It's just an impossibility. So none of this is real on the federal side. This is going to have to be resolved."
He said he didn't know if Trump was genuine in thinking the executive order is a resolution or if this is just a tactic in the negotiation. But this is irreconcilable for the state.
And I expect this is just a chapter in the book of Washington COVID mismanagement.
Meanwhile, Cuomo praised New Yorkers for driving down the rate of infections in the state so low that only .78 per cent of 65,812 tests performed Saturday came back positive.
He said the 131 individuals in intensive care units also represented the lowest number since the early days of the health crisis.
It's great news," he said.
It was not all good through. Another seven deaths were recorded.
Similar praiseworthy numbers also were reported in Nassau County, another one-time coronavirus hot spot where County Executive Laura Curran said only 27 of 5,314 people tested on Saturday were positive, representing a half-percent rate of positive tests.
She said that although one death was reported the first in two weeks there were only 38 hospitalised patients with 10 in intensive care and only two on ventilators.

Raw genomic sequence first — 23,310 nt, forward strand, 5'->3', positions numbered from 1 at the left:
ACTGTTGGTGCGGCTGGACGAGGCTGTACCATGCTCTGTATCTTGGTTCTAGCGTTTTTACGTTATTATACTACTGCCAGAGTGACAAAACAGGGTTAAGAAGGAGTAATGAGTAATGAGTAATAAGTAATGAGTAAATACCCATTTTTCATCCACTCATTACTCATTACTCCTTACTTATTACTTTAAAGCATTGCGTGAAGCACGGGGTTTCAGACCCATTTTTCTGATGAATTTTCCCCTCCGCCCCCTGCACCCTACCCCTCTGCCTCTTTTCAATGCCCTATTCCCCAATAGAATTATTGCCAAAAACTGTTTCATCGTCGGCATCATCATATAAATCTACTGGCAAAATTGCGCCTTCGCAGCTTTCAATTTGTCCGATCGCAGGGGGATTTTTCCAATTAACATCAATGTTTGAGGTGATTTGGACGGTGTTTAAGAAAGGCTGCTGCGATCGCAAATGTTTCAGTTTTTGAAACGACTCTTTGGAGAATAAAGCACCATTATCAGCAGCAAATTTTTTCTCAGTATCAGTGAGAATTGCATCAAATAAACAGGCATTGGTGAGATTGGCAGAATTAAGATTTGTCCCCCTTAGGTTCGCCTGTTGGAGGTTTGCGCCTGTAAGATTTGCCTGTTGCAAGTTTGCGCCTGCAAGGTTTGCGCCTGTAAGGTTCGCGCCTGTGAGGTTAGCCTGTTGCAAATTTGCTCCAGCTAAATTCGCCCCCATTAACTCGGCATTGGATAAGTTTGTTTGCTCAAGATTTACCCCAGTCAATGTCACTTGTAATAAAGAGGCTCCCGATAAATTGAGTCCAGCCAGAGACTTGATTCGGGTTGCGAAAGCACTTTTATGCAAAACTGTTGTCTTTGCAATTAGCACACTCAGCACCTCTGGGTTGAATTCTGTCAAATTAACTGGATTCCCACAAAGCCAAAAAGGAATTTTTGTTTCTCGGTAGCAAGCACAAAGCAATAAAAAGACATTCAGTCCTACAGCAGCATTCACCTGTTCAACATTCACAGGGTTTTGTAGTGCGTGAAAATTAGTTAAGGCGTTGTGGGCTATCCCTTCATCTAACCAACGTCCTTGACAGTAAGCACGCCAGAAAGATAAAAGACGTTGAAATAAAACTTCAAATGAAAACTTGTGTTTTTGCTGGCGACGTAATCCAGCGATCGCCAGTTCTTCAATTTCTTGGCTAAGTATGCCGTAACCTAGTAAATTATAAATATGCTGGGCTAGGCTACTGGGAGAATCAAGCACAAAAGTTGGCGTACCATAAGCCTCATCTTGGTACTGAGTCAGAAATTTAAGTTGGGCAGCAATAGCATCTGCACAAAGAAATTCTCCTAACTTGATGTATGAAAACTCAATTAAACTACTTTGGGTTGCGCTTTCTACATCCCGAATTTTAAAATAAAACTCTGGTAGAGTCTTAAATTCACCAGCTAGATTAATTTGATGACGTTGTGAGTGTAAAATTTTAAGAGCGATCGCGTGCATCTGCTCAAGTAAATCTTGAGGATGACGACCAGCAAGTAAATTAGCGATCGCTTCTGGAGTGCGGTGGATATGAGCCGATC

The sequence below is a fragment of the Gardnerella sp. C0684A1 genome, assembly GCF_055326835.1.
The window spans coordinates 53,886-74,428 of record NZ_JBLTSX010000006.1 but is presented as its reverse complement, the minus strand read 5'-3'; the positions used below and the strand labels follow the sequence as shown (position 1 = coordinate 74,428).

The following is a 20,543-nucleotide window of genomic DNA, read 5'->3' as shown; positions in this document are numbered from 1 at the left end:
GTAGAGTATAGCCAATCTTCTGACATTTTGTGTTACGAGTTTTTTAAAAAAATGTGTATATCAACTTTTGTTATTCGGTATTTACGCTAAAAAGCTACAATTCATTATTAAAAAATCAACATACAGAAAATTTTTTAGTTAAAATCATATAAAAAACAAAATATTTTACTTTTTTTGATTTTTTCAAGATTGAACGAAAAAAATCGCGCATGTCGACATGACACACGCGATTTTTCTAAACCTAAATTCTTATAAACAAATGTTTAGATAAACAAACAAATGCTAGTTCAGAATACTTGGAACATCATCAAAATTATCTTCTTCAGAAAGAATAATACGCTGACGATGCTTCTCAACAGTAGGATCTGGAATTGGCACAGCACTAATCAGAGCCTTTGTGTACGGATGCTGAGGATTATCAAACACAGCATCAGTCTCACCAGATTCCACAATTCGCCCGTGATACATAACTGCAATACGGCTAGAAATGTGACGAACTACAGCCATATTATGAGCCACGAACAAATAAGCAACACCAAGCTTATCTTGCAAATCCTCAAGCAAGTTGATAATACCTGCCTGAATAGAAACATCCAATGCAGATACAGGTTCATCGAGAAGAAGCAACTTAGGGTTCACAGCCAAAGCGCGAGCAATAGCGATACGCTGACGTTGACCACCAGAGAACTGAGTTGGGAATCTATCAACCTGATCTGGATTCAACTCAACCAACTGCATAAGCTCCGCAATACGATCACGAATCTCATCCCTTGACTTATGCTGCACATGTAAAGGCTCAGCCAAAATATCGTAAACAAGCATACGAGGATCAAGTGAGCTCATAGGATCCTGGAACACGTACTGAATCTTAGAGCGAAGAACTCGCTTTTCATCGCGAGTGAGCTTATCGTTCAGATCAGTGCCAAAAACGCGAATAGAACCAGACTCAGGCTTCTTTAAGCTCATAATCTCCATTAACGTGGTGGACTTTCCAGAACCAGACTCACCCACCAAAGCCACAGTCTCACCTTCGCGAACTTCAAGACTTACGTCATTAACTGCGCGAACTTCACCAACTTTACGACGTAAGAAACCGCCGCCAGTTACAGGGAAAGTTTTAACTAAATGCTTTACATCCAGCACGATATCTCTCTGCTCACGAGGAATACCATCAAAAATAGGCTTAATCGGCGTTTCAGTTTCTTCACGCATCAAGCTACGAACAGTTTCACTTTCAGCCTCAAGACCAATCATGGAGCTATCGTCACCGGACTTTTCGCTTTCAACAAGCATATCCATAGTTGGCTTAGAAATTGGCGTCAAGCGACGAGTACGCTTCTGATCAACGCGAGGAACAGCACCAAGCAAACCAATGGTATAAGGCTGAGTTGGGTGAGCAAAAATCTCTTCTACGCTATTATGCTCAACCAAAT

Cuomo tried to keep the pressure on local authorities to enforce rules meant to keep crowds from performing at bars and restaurants.
He said state police and state liquor authority inspectors were filling gaps in local enforcement by issuing 26 citations to bars and restaurants Saturday, including 16 in Queens.
C'mon Queens," he said, continuing the folksy style that has made him a frequent personality on the national coronavirus stage.
He also called out the New York Police Department, saying it needed to step up and help in New York City."
Cuomo's comments came as Democratic Senate Minority Leader Chuck Schumer told a news conference that Trump's executive orders do not come close to solving New York's problems."
Meet with us," he urged Republicans, saying Democrats will drop a trillion dollars from their demands if Republicans raise what they're willing to spend by a trillion dollars.
(Only the headline and picture of this report may have been reworked by the Business Standard staff; the rest of the content is auto-generated from a syndicated feed.)
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